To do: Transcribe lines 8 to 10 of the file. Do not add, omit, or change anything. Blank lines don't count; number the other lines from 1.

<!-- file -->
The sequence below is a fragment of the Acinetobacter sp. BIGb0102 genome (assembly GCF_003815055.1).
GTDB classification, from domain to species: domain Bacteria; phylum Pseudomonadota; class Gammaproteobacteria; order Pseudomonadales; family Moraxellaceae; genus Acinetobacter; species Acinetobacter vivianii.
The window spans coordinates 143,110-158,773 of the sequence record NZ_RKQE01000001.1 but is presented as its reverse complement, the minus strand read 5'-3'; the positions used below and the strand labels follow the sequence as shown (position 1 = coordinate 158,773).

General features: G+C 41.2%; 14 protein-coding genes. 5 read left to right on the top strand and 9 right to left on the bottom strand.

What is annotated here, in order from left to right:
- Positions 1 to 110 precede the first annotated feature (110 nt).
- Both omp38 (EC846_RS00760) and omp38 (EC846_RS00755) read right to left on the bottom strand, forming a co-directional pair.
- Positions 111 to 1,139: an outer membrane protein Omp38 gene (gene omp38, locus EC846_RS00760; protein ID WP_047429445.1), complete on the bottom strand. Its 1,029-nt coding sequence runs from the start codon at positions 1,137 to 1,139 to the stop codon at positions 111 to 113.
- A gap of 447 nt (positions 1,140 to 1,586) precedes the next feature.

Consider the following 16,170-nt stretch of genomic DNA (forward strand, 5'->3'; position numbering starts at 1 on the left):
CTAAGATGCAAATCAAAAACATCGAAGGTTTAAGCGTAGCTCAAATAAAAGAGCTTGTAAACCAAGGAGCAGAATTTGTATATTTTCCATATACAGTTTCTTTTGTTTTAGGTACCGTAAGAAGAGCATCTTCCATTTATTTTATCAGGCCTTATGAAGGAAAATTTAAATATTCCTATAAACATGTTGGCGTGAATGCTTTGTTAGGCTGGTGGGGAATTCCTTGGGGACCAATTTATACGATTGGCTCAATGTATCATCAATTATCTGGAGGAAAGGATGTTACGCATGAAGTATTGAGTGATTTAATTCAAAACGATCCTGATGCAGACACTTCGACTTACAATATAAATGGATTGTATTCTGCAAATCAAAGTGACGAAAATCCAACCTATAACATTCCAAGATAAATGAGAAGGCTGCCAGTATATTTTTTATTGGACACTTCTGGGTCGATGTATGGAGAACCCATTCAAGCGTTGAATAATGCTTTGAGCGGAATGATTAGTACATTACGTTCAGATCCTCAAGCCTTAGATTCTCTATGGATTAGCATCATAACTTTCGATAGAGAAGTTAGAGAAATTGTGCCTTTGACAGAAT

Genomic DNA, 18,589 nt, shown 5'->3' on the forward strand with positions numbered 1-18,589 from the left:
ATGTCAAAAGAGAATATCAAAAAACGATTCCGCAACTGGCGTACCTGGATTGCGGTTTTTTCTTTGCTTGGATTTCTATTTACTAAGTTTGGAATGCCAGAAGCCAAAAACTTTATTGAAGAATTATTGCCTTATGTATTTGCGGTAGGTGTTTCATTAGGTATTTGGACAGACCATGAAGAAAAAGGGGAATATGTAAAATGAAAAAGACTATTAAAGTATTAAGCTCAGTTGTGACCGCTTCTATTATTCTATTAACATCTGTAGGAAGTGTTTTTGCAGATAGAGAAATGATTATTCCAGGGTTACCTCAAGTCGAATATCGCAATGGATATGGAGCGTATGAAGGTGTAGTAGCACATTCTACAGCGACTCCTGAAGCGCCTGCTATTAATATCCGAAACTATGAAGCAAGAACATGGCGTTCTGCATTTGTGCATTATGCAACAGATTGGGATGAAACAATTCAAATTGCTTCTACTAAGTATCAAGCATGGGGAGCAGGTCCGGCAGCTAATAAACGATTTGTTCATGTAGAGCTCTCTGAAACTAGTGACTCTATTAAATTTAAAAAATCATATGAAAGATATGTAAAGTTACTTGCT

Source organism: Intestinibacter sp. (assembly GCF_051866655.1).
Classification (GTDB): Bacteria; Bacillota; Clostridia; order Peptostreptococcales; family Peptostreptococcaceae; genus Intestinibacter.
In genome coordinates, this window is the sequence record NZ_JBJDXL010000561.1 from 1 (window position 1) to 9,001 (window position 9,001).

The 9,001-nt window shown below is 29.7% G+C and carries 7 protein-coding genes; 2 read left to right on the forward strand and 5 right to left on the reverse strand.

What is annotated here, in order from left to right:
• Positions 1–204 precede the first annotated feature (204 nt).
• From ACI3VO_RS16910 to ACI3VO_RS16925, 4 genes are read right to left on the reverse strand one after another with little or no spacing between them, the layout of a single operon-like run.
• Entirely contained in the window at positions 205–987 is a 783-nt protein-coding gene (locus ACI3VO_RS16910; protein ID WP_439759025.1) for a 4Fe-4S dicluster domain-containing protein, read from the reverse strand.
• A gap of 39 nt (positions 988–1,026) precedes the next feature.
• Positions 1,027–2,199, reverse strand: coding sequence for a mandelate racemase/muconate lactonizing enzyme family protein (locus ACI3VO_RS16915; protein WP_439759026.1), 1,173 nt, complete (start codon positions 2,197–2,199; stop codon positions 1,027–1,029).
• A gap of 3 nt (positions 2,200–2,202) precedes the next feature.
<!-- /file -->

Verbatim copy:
- Positions 111 to 1,139: an outer membrane protein Omp38 gene (gene omp38, locus EC846_RS00760; protein ID WP_047429445.1), complete on the bottom strand. Its 1,029-nt coding sequence runs from the start codon at positions 1,137 to 1,139 to the stop codon at positions 111 to 113.
- A gap of 447 nt (positions 1,140 to 1,586) precedes the next feature.

Consider the following 16,170-nt stretch of genomic DNA (forward strand, 5'->3'; position numbering starts at 1 on the left):